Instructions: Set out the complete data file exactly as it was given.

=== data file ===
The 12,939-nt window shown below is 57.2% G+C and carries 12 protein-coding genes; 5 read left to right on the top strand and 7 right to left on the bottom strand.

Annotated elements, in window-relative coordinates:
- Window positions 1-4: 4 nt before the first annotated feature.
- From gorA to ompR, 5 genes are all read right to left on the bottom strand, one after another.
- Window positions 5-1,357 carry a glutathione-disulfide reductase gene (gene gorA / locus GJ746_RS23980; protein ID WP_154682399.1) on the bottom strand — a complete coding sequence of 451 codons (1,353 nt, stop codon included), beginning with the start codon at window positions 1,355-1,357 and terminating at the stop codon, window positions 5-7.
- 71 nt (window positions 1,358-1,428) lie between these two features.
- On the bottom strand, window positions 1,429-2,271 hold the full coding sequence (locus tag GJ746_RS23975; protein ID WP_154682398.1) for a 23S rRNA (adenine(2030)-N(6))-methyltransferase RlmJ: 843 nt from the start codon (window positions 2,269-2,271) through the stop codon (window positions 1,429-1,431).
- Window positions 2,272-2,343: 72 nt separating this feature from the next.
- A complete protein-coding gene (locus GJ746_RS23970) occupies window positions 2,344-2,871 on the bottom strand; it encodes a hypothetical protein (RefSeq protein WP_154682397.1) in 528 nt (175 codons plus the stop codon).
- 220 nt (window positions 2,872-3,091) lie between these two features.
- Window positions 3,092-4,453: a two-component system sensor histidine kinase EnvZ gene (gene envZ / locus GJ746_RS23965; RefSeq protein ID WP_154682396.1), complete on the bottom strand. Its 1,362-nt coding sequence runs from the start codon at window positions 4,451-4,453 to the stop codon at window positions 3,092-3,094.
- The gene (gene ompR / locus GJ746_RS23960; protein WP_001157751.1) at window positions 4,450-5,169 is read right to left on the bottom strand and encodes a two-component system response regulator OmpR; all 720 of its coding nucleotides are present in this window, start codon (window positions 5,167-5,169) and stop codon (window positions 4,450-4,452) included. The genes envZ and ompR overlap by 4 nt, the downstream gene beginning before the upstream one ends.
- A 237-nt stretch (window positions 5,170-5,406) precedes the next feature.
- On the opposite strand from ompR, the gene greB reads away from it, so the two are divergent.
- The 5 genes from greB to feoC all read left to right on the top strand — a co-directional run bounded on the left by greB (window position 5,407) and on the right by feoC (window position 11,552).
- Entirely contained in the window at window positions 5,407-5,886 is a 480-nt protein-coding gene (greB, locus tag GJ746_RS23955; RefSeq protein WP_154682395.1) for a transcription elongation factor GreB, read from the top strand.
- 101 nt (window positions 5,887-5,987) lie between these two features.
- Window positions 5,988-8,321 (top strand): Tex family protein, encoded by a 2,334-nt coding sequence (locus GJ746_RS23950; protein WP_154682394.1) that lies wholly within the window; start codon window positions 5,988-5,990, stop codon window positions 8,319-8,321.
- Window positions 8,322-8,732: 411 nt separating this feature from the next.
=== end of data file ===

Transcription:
The 12,939-nt window shown below is 57.2% G+C and carries 12 protein-coding genes; 5 read left to right on the top strand and 7 right to left on the bottom strand.

Annotated elements, in window-relative coordinates:
- Window positions 1-4: 4 nt before the first annotated feature.
- From gorA to ompR, 5 genes are all read right to left on the bottom strand, one after another.
- Window positions 5-1,357 carry a glutathione-disulfide reductase gene (gene gorA / locus GJ746_RS23980; protein ID WP_154682399.1) on the bottom strand — a complete coding sequence of 451 codons (1,353 nt, stop codon included), beginning with the start codon at window positions 1,355-1,357 and terminating at the stop codon, window positions 5-7.
- 71 nt (window positions 1,358-1,428) lie between these two features.
- On the bottom strand, window positions 1,429-2,271 hold the full coding sequence (locus tag GJ746_RS23975; protein ID WP_154682398.1) for a 23S rRNA (adenine(2030)-N(6))-methyltransferase RlmJ: 843 nt from the start codon (window positions 2,269-2,271) through the stop codon (window positions 1,429-1,431).
- Window positions 2,272-2,343: 72 nt separating this feature from the next.
- A complete protein-coding gene (locus GJ746_RS23970) occupies window positions 2,344-2,871 on the bottom strand; it encodes a hypothetical protein (RefSeq protein WP_154682397.1) in 528 nt (175 codons plus the stop codon).
- 220 nt (window positions 2,872-3,091) lie between these two features.
- Window positions 3,092-4,453: a two-component system sensor histidine kinase EnvZ gene (gene envZ / locus GJ746_RS23965; RefSeq protein ID WP_154682396.1), complete on the bottom strand. Its 1,362-nt coding sequence runs from the start codon at window positions 4,451-4,453 to the stop codon at window positions 3,092-3,094.
- The gene (gene ompR / locus GJ746_RS23960; protein WP_001157751.1) at window positions 4,450-5,169 is read right to left on the bottom strand and encodes a two-component system response regulator OmpR; all 720 of its coding nucleotides are present in this window, start codon (window positions 5,167-5,169) and stop codon (window positions 4,450-4,452) included. The genes envZ and ompR overlap by 4 nt, the downstream gene beginning before the upstream one ends.
- A 237-nt stretch (window positions 5,170-5,406) precedes the next feature.
- On the opposite strand from ompR, the gene greB reads away from it, so the two are divergent.
- The 5 genes from greB to feoC all read left to right on the top strand — a co-directional run bounded on the left by greB (window position 5,407) and on the right by feoC (window position 11,552).
- Entirely contained in the window at window positions 5,407-5,886 is a 480-nt protein-coding gene (greB, locus tag GJ746_RS23955; RefSeq protein WP_154682395.1) for a transcription elongation factor GreB, read from the top strand.
- 101 nt (window positions 5,887-5,987) lie between these two features.
- Window positions 5,988-8,321 (top strand): Tex family protein, encoded by a 2,334-nt coding sequence (locus GJ746_RS23950; protein WP_154682394.1) that lies wholly within the window; start codon window positions 5,988-5,990, stop codon window positions 8,319-8,321.
- Window positions 8,322-8,732: 411 nt separating this feature from the next.